CommScope Definitions: What Is PON?

Do you know what PON technology is? As part of our CommScope Definition blog series, we explain what PON is, how it can be deployed and why operators can benefit from deploying this technology.

What_Is_PON_imageThis blog post is part of a series called “CommScope Definitions” in which we will explain common terms in communications network infrastructure.


Passive Optical Networks  is a versatile technology that can be deployed by various network operators who want to deliver advanced voice, video and data services to their users / subscribers using fiber optic cables. PON is the most popular of the methods used to provide fiber-to-the-home (FTTH), fiber-to-the-desk (FTTD), fiber-to-the-MDU (FTTMdu), fiber-to-the-business (FTTB) and the host of other FTTx locations.

A PON fiber optic access network consists of three pieces as shown in the following diagram:

  • an optical line terminal (OLT) at the service provider’s central office (headend/hub)
  • a number of optical network units (ONUs) located near end users. If you have fiber optics coming into your home, you probably have an ONU somewhere in your house. ONUs are frequently called ONTs (optical network terminals)
  • an optical distribution network (ODN) connecting OLTs and ONUs together

So, why use PON?

Along with providing more bandwidth, PON technology reduces the amount of fiber, power and cooling required compared with point-to-point architectures. It simplifies network design and management. And even though PON is a point-to-multipoint topology, transmissions are encrypted to prevent eavesdropping, making PON an ideal solution for government, banks and other deployments requiring secure communications.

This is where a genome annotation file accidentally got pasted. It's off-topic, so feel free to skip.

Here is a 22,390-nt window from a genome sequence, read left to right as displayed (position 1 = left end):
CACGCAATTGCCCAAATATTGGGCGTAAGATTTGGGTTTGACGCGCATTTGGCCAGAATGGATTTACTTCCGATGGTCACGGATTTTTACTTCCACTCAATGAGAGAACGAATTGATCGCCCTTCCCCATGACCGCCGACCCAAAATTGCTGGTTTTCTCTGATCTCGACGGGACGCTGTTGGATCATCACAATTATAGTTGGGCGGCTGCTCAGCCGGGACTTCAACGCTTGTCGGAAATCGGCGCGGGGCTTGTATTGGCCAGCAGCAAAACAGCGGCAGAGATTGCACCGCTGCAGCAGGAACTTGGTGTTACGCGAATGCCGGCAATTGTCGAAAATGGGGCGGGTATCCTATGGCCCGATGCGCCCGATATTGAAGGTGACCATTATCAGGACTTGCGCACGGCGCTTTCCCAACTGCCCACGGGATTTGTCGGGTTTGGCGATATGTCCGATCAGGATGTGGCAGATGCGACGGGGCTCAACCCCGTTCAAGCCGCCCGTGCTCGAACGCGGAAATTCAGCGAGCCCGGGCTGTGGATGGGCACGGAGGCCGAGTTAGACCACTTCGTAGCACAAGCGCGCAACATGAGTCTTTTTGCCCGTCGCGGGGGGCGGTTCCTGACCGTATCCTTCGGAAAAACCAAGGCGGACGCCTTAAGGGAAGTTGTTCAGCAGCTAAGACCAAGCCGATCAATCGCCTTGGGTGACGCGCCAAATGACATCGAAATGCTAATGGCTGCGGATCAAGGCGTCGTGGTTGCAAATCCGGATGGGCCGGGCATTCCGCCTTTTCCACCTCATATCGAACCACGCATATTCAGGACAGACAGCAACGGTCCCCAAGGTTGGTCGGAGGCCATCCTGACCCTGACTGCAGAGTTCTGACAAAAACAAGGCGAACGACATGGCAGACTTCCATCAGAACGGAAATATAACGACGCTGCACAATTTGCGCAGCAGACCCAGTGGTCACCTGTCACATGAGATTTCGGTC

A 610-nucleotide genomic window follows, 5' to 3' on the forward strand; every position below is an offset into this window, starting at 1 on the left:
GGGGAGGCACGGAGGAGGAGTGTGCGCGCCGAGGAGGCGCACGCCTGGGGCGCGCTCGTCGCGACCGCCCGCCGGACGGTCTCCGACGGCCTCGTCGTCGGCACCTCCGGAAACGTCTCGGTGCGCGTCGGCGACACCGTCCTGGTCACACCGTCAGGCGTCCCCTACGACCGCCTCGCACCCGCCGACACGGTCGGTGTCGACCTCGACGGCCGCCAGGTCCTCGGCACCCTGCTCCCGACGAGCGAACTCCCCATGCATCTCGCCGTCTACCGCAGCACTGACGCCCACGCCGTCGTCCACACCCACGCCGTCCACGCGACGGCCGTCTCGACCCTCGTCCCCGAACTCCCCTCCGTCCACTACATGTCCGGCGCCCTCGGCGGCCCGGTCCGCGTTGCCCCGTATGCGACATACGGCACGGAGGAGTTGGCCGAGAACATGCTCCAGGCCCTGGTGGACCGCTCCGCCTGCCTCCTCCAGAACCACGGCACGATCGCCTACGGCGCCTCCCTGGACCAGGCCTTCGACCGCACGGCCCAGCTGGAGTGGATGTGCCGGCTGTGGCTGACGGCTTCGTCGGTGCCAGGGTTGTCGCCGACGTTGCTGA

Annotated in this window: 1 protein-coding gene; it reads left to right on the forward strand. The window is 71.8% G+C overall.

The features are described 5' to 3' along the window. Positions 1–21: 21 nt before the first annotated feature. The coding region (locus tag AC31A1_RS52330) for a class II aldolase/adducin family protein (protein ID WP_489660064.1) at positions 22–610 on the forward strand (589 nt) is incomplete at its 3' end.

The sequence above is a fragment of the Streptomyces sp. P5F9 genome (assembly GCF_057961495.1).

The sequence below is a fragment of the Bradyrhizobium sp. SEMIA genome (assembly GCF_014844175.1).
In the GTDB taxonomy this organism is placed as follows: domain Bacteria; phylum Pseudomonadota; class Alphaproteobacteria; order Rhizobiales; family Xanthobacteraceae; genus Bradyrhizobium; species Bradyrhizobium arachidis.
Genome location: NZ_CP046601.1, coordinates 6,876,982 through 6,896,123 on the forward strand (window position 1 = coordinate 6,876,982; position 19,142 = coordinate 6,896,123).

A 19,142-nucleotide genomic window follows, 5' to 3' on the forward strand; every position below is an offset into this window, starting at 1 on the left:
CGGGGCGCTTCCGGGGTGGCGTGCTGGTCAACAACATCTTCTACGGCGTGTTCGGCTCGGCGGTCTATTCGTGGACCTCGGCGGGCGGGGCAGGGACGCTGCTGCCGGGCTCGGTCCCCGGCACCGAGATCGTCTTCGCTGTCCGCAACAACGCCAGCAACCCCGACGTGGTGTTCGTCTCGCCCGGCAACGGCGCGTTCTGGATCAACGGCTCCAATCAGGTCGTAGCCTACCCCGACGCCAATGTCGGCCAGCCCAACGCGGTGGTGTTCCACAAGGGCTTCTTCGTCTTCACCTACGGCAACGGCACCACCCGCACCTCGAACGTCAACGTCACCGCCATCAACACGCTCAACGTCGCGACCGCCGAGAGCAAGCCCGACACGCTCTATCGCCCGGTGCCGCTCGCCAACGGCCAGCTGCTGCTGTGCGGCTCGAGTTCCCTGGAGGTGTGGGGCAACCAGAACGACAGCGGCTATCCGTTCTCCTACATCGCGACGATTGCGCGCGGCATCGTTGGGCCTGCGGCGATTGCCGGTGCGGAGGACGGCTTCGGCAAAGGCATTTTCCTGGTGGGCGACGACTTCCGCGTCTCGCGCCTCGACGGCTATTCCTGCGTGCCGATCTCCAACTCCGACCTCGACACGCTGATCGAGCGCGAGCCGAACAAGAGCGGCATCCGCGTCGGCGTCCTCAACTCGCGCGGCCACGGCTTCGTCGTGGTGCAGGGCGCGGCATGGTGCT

For cable operators in particular, PON differs from other fiber offerings because it bridges the gap from hybrid fiber/coax (HFC) network to a converted Ethernet/IP platform. For example, Radio Frequency over Glass (RFoG or RF PON) solutions support building out the PON fiber infrastructure—the ODN–while continuing to use the existing headend, CPE, and back office systems used today. The drawback to using an RFoG network is it has the same upstream bandwidth limitations of an HFC network. However, it eliminates future investment in infrastructure when the network evolution requires the step to a converged Ethernet/IP platform over an optical infrastructure. If customer demand calls for an increase in bandwidth to critical customers, an Ethernet Passive Optical Network (EPON) overlay can be added to the RFoG network to eliminate upstream limitations of the HFC, add additional downstream bandwidth, and off-load the HFC/DOCSIS network.

Network operators, whether for giant public networks or small private networks, must keep up with the ever-growing demand for bandwidth. Yet it is still expensive for telecom and cable operators to deploy FTTH in rural and other areas of low population density. That’s why electric power cooperatives, telecom cooperatives and municipalities are now entering the broadband operators’ arena. They are looking to provide high-speed broadband services to their subscribers in rural communities. One thing is for certain, the need for an economical, future-proof architecture is clear. Operators need solutions to deliver bandwidth and additional service options to all their users—both business and residential—and one way they are addressing this situation is by deploying PON.

Related Resources:

Passive Optical Networks

FTTx using Ethernet PON